The figures have been compiled to coincide with World Aids Day, which falls on Saturday.
The number of reported cases of the virus that can lead to AIDS has risen over the last five years, with a large number of people already infected before coming to Sweden. Even the domestic spread of the disease has increased. In 2002, the figure was about 50 in the first ten months of the year. This year, that figure is about 100.
“We are also seeing an increase in other sexually transmitted diseases such as Chlamydia, gonorrhoea and syphilis, said Anders Blaxhult, senior physician at the Swedish Institute for Infectious Disease control.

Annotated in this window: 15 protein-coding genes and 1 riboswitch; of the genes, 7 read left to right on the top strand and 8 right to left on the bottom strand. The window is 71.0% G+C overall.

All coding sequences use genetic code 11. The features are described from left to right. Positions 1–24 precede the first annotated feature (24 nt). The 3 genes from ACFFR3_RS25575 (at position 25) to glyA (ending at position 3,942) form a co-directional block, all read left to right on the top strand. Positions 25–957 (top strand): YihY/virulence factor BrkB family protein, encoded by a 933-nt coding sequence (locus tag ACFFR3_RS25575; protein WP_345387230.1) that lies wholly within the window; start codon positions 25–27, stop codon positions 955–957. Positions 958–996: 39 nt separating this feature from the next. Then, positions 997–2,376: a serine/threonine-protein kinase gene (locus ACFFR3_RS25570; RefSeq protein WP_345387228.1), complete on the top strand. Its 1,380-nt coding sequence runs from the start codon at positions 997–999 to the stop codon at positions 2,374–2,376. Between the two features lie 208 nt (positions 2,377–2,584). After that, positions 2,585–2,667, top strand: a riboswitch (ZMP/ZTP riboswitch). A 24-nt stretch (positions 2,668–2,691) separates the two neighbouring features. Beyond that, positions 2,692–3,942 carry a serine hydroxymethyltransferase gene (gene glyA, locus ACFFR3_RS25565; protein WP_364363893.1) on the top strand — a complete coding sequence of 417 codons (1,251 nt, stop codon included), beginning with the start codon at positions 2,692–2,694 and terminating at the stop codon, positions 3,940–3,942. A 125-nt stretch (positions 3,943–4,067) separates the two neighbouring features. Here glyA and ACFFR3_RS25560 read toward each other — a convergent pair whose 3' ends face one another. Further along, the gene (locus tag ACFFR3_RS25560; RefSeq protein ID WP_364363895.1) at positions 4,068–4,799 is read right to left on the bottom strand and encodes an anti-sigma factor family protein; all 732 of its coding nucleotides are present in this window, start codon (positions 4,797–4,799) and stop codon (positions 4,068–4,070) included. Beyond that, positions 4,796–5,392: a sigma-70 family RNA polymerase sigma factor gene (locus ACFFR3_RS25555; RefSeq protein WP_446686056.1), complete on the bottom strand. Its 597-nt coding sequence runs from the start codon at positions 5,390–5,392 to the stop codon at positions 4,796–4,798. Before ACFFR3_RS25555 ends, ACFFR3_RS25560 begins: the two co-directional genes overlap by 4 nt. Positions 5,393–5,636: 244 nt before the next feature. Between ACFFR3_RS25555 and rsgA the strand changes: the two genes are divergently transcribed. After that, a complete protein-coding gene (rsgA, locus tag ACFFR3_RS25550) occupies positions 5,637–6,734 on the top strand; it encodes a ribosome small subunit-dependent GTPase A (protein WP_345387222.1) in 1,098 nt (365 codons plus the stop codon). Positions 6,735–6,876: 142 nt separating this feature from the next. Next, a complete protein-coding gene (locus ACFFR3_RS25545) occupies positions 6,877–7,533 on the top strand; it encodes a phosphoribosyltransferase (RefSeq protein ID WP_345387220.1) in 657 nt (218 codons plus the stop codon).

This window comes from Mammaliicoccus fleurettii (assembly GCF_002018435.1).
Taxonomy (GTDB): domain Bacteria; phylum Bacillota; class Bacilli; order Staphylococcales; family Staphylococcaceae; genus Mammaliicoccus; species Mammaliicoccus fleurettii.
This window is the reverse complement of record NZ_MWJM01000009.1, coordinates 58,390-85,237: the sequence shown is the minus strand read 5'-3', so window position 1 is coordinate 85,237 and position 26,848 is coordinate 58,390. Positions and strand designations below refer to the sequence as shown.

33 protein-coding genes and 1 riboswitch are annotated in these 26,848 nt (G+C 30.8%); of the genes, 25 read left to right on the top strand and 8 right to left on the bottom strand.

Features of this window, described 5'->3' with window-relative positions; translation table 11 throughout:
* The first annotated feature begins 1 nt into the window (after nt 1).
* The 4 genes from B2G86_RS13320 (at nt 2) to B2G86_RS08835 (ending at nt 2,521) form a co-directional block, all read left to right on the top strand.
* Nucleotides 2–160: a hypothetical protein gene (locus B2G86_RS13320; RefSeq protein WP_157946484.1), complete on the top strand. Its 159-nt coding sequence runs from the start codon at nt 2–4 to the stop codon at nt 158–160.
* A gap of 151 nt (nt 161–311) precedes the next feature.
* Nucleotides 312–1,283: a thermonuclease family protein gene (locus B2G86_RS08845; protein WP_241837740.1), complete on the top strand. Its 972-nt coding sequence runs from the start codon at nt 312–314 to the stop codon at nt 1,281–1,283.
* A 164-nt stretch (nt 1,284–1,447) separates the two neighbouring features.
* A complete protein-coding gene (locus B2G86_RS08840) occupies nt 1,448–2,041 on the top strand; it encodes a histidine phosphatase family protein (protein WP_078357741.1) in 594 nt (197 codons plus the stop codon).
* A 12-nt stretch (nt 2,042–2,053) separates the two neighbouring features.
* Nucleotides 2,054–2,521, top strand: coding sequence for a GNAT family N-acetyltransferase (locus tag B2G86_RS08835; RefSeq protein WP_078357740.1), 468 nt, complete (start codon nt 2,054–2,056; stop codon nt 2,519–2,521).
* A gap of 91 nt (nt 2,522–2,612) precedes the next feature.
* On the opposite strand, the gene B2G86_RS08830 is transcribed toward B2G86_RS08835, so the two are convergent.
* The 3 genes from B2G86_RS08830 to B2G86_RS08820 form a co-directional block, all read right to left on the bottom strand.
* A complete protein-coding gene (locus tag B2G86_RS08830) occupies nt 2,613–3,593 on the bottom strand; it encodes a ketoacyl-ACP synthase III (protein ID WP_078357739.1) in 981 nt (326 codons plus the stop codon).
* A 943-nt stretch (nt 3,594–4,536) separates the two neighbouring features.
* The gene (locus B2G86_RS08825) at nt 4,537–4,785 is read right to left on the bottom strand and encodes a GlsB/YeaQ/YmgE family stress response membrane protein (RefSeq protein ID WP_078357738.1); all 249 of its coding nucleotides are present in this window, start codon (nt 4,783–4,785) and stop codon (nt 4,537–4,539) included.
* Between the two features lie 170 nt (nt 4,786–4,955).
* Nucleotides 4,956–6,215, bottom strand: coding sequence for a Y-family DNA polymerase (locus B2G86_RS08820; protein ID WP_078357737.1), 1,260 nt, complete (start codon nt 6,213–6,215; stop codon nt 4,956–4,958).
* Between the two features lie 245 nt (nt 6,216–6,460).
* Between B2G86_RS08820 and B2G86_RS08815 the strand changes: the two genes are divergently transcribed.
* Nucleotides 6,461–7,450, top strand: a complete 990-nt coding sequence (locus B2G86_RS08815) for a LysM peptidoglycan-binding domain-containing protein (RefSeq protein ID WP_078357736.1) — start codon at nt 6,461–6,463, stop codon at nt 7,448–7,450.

“It’s a clear indication that people are taking greater risks during sex.”
One of the reasons for the disregard for the dangers associated with sexually transmitted diseases can be traced back to sex education in schools, which was less of a priority ten years ago. A situation that is being addressed, which Blaxhult believes is important.
Use of condoms in Sweden has also fallen significantly, thus contributing to an increase in the risks.
“Before getting into a sexual situation, people should decide how they want the process to go. Condoms are great protection against HIV, Chlamydia and other STDs,” said Blaxhult when asked for the one piece of advice he would give to young people on World Aids day.
In total today, 4,300 people live with HIV in Sweden. This is the highest number ever and is due to a decrease in deaths as well as an increase in the number of reported new cases.